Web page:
Laboratories and faculty

Molecular Medicine and Cell Biology

Prof. Suetsugu Assoc.Prof. Nishimura
SUETSUGU Shiro mailアイコン
Associate Professor
NISHIMURA Tamako mailアイコン
Assistant Professor
KAWANA Hiroki mailアイコン
Labs HP

Outline of Research and Education

The cell membrane separates the inside and outside of the cell and is an indispensable structure for the cell to become a life. The cell membrane appears to be important for receiving the various stimuli that the cell receives. However, much remains unclear as to what combination of cell membranes and their binding proteins can shape cells and enable them to respond to stimuli. Our laboratory studies membrane-binding proteins that connect cell membranes to intracellular signaling in proliferation and morphological changes. The properties of the lipid molecules that make up the cell membrane are also investigated using membrane-binding proteins. Furthermore, using images showing the morphology of cells and images showing the localization of the above proteins, analysis of cell behavior, which is a change in cell morphology, is performed by deep learning.

Major Research Topics

Intracellular signaling depending on the morphology of the cell membrane and the proteins that form the morphology of the cell membrane, especially the association with cancer of the cell

Cell morphological changes accompany important diseases such as cancer formation and various diseases. The same applies to cell differentiation and reprogramming. However, it is still unclear how the binding proteins of the lipid membrane are altered or regulated in the formation of organelles such as clathrin-coated pores, caveolae, filopodia, lamellipodia, and podosomes. We will clarify the role of the actin cytoskeleton and the membrane sculpting proteins, including the BAR domain-containing proteins, as well as lipid membranes in cell structure construction and intracellular signaling. In vitro reconstitution of membrane morphogenesis by membrane-binding proteins will be performed, and then the correlation between the reconstitution and the cell function will be investigated. Through such research, for example, we discovered the formation mechanism of extracellular vesicles that mediates intracellular communications.

Cell morphological analysis by deep learning (AI)

Advances in image analysis technology show new possibilities in the analysis of cell morphology. For example, there are possibilities such as cell selection by automatic recognition of cell structure and prediction of future behavior of cells by analysis of images. We will discover new knowledge by deep learning using cell images such as the above proteins that form the morphology of cells acquired in the laboratory.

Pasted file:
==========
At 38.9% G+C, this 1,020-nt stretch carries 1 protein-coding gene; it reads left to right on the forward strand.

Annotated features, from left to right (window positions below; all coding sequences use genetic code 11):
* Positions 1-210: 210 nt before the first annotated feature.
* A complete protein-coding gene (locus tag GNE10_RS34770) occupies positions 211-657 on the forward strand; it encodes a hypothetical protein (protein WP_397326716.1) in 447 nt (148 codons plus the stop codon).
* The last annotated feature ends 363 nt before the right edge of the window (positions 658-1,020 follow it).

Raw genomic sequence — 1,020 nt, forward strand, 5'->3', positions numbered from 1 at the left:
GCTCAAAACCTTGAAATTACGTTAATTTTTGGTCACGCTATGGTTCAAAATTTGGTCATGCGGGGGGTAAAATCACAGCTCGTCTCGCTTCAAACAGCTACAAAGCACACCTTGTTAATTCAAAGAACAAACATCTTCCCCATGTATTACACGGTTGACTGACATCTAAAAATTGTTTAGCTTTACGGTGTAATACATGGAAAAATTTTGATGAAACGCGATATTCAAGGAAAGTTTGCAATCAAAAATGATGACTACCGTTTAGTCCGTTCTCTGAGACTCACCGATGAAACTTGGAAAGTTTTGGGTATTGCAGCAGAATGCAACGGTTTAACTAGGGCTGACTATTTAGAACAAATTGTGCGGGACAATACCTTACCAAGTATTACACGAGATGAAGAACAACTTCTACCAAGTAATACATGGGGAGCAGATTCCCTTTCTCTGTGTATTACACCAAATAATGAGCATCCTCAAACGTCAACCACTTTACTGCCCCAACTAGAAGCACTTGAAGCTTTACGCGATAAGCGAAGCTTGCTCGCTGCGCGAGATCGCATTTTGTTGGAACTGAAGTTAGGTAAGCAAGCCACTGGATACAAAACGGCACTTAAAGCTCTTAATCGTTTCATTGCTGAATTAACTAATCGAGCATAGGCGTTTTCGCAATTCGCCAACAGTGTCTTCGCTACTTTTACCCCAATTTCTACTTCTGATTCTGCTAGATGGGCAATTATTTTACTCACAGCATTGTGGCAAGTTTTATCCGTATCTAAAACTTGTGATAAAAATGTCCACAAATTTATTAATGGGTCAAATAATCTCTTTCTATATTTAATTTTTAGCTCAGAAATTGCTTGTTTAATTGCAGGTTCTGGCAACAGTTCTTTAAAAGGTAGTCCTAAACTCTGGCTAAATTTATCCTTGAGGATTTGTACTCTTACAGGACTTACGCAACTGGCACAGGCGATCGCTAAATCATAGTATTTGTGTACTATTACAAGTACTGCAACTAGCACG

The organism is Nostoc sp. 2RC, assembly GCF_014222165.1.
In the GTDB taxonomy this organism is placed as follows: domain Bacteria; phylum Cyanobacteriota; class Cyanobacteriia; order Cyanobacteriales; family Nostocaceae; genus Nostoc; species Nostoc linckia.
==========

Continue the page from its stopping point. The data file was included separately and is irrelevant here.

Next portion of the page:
Fig. 1  Examples of proteins (membrane-binding proteins such as actin, BAR domain, F-BAR domain, and I-BAR domain) and lipids that are responsible for cell morphogenesis targeted in the laboratory (from Suetsugu et al., Phys Rev 2014) ).
The BAR domain acts as a polymer of protrusions (including filamentous and lamellipodia) and submicron scale invagination (eg, clathrin-coated holes and caveolae) to form microstructures. Typical sizes for clathrin-coated pores and caveolae are 100-200 nm in diameter and 50-100 nm in diameter, respectively. The BAR domain can be approximated as a 20-25 nm arc with a diameter of 3-6 nm. The thickness of the membrane is approximately 5 nm.
Fig. 2 Formation of extracellular fine particles (extracellular vesicles) by cutting cell processes. We discovered that the cell processes formed by the I-BAR domain are cleaved into extracellular microparticles that change the behavior of receptor cells. (Nishimura, T. et al., Dev. Cell, 2021)
Fig. 3 AI-based prediction of localization of actin-linked proteins from that of the actin cytoskeleton. Models based on the relationships between images by deep learning have been found to be able to predict the localization of focal adhesion proteins from that of acin ctytoskeleton (Shigene et al., Front. Cell). Dev Biol., 2021) (Joint research with Professor Yoshinobu Sato in Division ofinformation science)


  1. Sim PF., et al., J Biochem, 175, 57-67, 2023
  2. Wan Mohamad Noor, WNI., et al., Sci Adv., 9, eadf5143, 2023
  3. Mukherjee, A. et al., Advanced Science (Weinh), 10, e2207368, 2023
  4. D'Angelo, G. et al., Nature Reviews Molecular Cell Biology, 24, 81-82, 2023
  5. Nishimura, T. el al., PLoS One., 17, e0271003, 2022
  6. Osuga, M. et al., Molecular Biology of the Cell, mbcE21010044, 2021
  7. Shigene, K., et al., Frontiers in Cell and Developmental Biology, 9, 635231, 2021
  8. Hu, HT., et al., STAR Protocols, 2, 100625, 2021
  9. Snider, CE. et al., Trends in Cell Biology, 31, 644-655, 2021
  10. Nishimura, T. et al., Developmental Cell, 56, 842-859, 2021
  11. Gusmira, A. et al, Journal of Cell Science, 133, jcs246785, 2020
  12. Kitamata, M. et al., Genes to Cells, 25, 187-196, 2020
  13. Hanawa-Suetsugu, K., et al., Nature Communications, 10, 4763, 2019
  14. Kitamata, M. et al., iScience, 17, 101-118, 2019
  15. Tachikawa, M. et al., Scientific Reports, 7, 7794, 2017
  16. Senju, Y., et al., Journal of Cell Science, 125, 2766-2780, 2015
  17. Takahashi, N. et al., Nature Communications, 5, 4994, 2014
  18. Suetsugu, S. et al., Physiological Reviews, 94, 1219-1248, 2014
  19. Suetsugu, S. and Gautreau, A., Trends in Cell Biology, 22, 141-150, 2012
  20. Senju, Y., et al., Journal of Cell Science, 124, 2032-2040, 2011
  21. Takano, K., et al., EMBO journal, 27, 2817-2828, 2008
  22. Shimada, A., et al., Cell, 129, 761-772, 2007